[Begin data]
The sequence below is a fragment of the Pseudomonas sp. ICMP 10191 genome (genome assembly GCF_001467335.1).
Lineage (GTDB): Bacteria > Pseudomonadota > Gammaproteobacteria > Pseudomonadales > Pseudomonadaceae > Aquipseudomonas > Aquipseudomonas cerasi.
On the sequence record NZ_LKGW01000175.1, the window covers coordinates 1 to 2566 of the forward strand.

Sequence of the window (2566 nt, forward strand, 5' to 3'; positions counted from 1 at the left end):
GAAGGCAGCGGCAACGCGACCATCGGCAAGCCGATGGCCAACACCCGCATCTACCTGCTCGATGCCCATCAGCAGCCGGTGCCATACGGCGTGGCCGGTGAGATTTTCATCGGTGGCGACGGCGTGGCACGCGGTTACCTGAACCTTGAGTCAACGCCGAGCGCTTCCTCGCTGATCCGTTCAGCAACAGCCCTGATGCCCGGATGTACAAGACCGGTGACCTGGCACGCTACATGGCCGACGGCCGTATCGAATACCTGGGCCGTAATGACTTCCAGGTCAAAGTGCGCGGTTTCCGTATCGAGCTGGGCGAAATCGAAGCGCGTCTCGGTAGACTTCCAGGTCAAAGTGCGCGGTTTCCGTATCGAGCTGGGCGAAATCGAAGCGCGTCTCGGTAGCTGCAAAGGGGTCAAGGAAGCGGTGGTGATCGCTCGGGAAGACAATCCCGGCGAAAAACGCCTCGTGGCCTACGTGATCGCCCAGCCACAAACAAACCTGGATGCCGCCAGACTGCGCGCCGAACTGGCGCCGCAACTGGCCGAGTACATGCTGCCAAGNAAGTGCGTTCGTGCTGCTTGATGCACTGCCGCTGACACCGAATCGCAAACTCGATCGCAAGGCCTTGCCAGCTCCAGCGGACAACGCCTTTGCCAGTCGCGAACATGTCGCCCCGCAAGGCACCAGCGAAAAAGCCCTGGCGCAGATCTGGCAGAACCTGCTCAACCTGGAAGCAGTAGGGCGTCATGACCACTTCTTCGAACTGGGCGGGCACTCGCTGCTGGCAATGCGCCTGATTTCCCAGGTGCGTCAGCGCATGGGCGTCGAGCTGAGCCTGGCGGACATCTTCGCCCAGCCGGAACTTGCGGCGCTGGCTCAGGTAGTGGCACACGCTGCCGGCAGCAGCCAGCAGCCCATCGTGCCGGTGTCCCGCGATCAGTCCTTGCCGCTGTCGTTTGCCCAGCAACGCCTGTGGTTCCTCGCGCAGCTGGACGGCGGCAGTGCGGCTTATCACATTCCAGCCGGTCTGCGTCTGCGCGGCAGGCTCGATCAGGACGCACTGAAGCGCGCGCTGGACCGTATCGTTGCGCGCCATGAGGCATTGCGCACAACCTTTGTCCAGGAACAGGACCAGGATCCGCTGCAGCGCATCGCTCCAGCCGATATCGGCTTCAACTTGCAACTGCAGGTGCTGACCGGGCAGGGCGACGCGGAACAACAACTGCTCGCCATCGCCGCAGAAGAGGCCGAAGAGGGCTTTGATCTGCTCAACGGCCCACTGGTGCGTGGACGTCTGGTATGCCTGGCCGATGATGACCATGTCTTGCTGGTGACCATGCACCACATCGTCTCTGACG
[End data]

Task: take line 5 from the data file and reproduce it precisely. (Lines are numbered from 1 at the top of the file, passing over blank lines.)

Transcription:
GAAGGCAGCGGCAACGCGACCATCGGCAAGCCGATGGCCAACACCCGCATCTACCTGCTCGATGCCCATCAGCAGCCGGTGCCATACGGCGTGGCCGGTGAGATTTTCATCGGTGGCGACGGCGTGGCACGCGGTTACCTGAACCTTGAGTCAACGCCGAGCGCTTCCTCGCTGATCCGTTCAGCAACAGCCCTGATGCCCGGATGTACAAGACCGGTGACCTGGCACGCTACATGGCCGACGGCCGTATCGAATACCTGGGCCGTAATGACTTCCAGGTCAAAGTGCGCGGTTTCCGTATCGAGCTGGGCGAAATCGAAGCGCGTCTCGGTAGACTTCCAGGTCAAAGTGCGCGGTTTCCGTATCGAGCTGGGCGAAATCGAAGCGCGTCTCGGTAGCTGCAAAGGGGTCAAGGAAGCGGTGGTGATCGCTCGGGAAGACAATCCCGGCGAAAAACGCCTCGTGGCCTACGTGATCGCCCAGCCACAAACAAACCTGGATGCCGCCAGACTGCGCGCCGAACTGGCGCCGCAACTGGCCGAGTACATGCTGCCAAGNAAGTGCGTTCGTGCTGCTTGATGCACTGCCGCTGACACCGAATCGCAAACTCGATCGCAAGGCCTTGCCAGCTCCAGCGGACAACGCCTTTGCCAGTCGCGAACATGTCGCCCCGCAAGGCACCAGCGAAAAAGCCCTGGCGCAGATCTGGCAGAACCTGCTCAACCTGGAAGCAGTAGGGCGTCATGACCACTTCTTCGAACTGGGCGGGCACTCGCTGCTGGCAATGCGCCTGATTTCCCAGGTGCGTCAGCGCATGGGCGTCGAGCTGAGCCTGGCGGACATCTTCGCCCAGCCGGAACTTGCGGCGCTGGCTCAGGTAGTGGCACACGCTGCCGGCAGCAGCCAGCAGCCCATCGTGCCGGTGTCCCGCGATCAGTCCTTGCCGCTGTCGTTTGCCCAGCAACGCCTGTGGTTCCTCGCGCAGCTGGACGGCGGCAGTGCGGCTTATCACATTCCAGCCGGTCTGCGTCTGCGCGGCAGGCTCGATCAGGACGCACTGAAGCGCGCGCTGGACCGTATCGTTGCGCGCCATGAGGCATTGCGCACAACCTTTGTCCAGGAACAGGACCAGGATCCGCTGCAGCGCATCGCTCCAGCCGATATCGGCTTCAACTTGCAACTGCAGGTGCTGACCGGGCAGGGCGACGCGGAACAACAACTGCTCGCCATCGCCGCAGAAGAGGCCGAAGAGGGCTTTGATCTGCTCAACGGCCCACTGGTGCGTGGACGTCTGGTATGCCTGGCCGATGATGACCATGTCTTGCTGGTGACCATGCACCACATCGTCTCTGACG